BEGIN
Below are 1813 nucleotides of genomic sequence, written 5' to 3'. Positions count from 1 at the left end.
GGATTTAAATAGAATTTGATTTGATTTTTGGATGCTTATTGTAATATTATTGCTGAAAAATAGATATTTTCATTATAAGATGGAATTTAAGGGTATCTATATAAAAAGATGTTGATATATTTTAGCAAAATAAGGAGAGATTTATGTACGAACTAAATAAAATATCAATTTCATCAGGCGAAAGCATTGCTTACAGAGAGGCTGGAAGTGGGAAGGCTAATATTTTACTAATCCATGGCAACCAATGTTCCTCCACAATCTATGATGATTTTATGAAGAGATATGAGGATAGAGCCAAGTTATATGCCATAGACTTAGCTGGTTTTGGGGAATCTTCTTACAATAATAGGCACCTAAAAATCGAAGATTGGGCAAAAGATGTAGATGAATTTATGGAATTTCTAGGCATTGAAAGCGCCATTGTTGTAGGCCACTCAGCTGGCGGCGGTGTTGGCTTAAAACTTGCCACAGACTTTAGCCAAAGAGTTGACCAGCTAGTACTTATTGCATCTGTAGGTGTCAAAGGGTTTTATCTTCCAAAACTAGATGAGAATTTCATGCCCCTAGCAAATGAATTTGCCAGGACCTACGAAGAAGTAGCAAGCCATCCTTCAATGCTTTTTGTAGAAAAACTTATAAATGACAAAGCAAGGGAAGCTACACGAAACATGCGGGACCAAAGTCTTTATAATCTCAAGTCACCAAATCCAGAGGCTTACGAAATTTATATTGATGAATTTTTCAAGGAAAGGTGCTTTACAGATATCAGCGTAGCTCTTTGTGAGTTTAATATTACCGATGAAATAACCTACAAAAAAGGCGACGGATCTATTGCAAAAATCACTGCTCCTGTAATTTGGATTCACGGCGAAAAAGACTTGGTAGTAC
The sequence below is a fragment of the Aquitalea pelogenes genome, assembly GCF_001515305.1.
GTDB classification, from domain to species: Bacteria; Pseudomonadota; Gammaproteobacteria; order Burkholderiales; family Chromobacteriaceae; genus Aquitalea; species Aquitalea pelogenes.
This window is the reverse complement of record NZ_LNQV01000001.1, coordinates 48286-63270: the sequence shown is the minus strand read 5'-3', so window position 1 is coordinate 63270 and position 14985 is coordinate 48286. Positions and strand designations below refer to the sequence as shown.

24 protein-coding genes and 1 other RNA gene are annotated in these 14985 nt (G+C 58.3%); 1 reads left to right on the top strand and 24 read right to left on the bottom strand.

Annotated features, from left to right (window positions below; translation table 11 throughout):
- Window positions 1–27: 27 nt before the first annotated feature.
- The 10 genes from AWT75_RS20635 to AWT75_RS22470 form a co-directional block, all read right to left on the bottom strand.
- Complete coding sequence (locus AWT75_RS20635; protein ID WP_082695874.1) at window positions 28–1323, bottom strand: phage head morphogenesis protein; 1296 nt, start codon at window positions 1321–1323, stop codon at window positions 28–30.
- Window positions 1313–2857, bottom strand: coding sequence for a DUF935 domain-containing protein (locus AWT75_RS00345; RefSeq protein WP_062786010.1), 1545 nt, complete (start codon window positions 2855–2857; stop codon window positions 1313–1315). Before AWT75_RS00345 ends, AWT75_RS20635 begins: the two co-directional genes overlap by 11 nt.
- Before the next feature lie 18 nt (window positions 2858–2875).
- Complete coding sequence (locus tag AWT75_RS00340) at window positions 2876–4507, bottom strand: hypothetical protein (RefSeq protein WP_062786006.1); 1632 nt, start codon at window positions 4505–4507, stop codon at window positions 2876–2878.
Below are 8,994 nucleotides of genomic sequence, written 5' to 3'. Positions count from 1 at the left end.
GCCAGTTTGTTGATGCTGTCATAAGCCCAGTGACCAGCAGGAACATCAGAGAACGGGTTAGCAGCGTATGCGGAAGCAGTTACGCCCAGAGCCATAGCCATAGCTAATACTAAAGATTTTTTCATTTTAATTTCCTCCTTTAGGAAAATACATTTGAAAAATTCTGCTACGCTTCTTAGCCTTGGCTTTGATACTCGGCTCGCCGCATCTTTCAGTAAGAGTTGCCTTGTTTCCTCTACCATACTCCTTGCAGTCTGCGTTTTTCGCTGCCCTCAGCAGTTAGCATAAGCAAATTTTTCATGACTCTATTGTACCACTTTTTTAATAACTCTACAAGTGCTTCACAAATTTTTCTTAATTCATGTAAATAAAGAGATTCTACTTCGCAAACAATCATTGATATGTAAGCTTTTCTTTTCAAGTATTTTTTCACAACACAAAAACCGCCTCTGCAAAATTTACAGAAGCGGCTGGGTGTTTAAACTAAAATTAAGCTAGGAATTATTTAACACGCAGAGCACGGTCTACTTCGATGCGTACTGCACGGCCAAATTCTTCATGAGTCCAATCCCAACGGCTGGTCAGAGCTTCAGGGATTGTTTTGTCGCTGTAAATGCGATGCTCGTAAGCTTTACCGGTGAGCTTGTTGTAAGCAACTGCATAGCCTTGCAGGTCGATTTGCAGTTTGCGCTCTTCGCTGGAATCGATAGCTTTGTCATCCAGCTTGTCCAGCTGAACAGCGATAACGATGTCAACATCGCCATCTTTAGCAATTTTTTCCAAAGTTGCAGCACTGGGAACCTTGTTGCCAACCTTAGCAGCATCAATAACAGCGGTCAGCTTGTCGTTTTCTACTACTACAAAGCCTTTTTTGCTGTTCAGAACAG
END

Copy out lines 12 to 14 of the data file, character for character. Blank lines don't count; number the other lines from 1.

- Before the next feature lie 18 nt (window positions 2858–2875).
- Complete coding sequence (locus tag AWT75_RS00340) at window positions 2876–4507, bottom strand: hypothetical protein (RefSeq protein WP_062786006.1); 1632 nt, start codon at window positions 4505–4507, stop codon at window positions 2876–2878.
Below are 8,994 nucleotides of genomic sequence, written 5' to 3'. Positions count from 1 at the left end.